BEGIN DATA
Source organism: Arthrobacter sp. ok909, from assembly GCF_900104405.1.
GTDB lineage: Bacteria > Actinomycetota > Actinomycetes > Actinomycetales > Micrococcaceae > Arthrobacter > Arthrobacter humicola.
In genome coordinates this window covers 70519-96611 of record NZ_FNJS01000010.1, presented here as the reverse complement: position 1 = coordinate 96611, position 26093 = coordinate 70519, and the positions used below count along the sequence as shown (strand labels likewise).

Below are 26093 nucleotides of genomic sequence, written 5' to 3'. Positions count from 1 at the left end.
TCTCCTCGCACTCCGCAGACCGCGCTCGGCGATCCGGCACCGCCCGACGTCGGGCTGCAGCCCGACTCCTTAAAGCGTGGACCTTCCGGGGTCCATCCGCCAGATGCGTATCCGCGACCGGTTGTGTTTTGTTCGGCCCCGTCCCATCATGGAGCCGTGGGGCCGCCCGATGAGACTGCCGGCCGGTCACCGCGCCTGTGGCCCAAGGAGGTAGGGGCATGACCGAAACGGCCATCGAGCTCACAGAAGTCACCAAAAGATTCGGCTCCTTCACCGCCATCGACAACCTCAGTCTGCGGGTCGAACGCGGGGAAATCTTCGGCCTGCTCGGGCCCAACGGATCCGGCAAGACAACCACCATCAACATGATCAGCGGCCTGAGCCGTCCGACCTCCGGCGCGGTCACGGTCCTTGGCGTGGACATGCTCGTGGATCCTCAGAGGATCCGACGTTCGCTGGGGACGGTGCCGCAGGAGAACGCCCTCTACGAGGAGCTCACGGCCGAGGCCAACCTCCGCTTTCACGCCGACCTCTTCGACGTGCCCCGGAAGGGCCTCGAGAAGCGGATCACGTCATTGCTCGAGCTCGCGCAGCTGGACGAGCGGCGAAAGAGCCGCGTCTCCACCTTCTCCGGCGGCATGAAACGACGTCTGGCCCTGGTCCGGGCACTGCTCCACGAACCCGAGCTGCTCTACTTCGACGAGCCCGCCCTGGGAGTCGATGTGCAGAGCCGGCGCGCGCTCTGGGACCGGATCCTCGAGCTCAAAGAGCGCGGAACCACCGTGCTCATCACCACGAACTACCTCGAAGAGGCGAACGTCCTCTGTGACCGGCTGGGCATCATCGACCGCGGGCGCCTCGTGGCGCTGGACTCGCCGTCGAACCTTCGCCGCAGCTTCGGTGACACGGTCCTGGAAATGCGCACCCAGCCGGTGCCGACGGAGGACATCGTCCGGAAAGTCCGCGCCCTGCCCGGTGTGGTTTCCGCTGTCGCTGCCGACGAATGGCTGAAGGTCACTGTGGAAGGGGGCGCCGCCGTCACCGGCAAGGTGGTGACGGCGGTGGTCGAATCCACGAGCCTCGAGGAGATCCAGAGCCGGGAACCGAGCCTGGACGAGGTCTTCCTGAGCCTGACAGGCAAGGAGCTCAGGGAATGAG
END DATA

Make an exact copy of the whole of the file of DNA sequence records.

Source organism: Arthrobacter sp. ok909, from assembly GCF_900104405.1.
GTDB lineage: Bacteria > Actinomycetota > Actinomycetes > Actinomycetales > Micrococcaceae > Arthrobacter > Arthrobacter humicola.
In genome coordinates this window covers 70519-96611 of record NZ_FNJS01000010.1, presented here as the reverse complement: position 1 = coordinate 96611, position 26093 = coordinate 70519, and the positions used below count along the sequence as shown (strand labels likewise).

Below are 26093 nucleotides of genomic sequence, written 5' to 3'. Positions count from 1 at the left end.
TCTCCTCGCACTCCGCAGACCGCGCTCGGCGATCCGGCACCGCCCGACGTCGGGCTGCAGCCCGACTCCTTAAAGCGTGGACCTTCCGGGGTCCATCCGCCAGATGCGTATCCGCGACCGGTTGTGTTTTGTTCGGCCCCGTCCCATCATGGAGCCGTGGGGCCGCCCGATGAGACTGCCGGCCGGTCACCGCGCCTGTGGCCCAAGGAGGTAGGGGCATGACCGAAACGGCCATCGAGCTCACAGAAGTCACCAAAAGATTCGGCTCCTTCACCGCCATCGACAACCTCAGTCTGCGGGTCGAACGCGGGGAAATCTTCGGCCTGCTCGGGCCCAACGGATCCGGCAAGACAACCACCATCAACATGATCAGCGGCCTGAGCCGTCCGACCTCCGGCGCGGTCACGGTCCTTGGCGTGGACATGCTCGTGGATCCTCAGAGGATCCGACGTTCGCTGGGGACGGTGCCGCAGGAGAACGCCCTCTACGAGGAGCTCACGGCCGAGGCCAACCTCCGCTTTCACGCCGACCTCTTCGACGTGCCCCGGAAGGGCCTCGAGAAGCGGATCACGTCATTGCTCGAGCTCGCGCAGCTGGACGAGCGGCGAAAGAGCCGCGTCTCCACCTTCTCCGGCGGCATGAAACGACGTCTGGCCCTGGTCCGGGCACTGCTCCACGAACCCGAGCTGCTCTACTTCGACGAGCCCGCCCTGGGAGTCGATGTGCAGAGCCGGCGCGCGCTCTGGGACCGGATCCTCGAGCTCAAAGAGCGCGGAACCACCGTGCTCATCACCACGAACTACCTCGAAGAGGCGAACGTCCTCTGTGACCGGCTGGGCATCATCGACCGCGGGCGCCTCGTGGCGCTGGACTCGCCGTCGAACCTTCGCCGCAGCTTCGGTGACACGGTCCTGGAAATGCGCACCCAGCCGGTGCCGACGGAGGACATCGTCCGGAAAGTCCGCGCCCTGCCCGGTGTGGTTTCCGCTGTCGCTGCCGACGAATGGCTGAAGGTCACTGTGGAAGGGGGCGCCGCCGTCACCGGCAAGGTGGTGACGGCGGTGGTCGAATCCACGAGCCTCGAGGAGATCCAGAGCCGGGAACCGAGCCTGGACGAGGTCTTCCTGAGCCTGACAGGCAAGGAGCTCAGGGAATGAG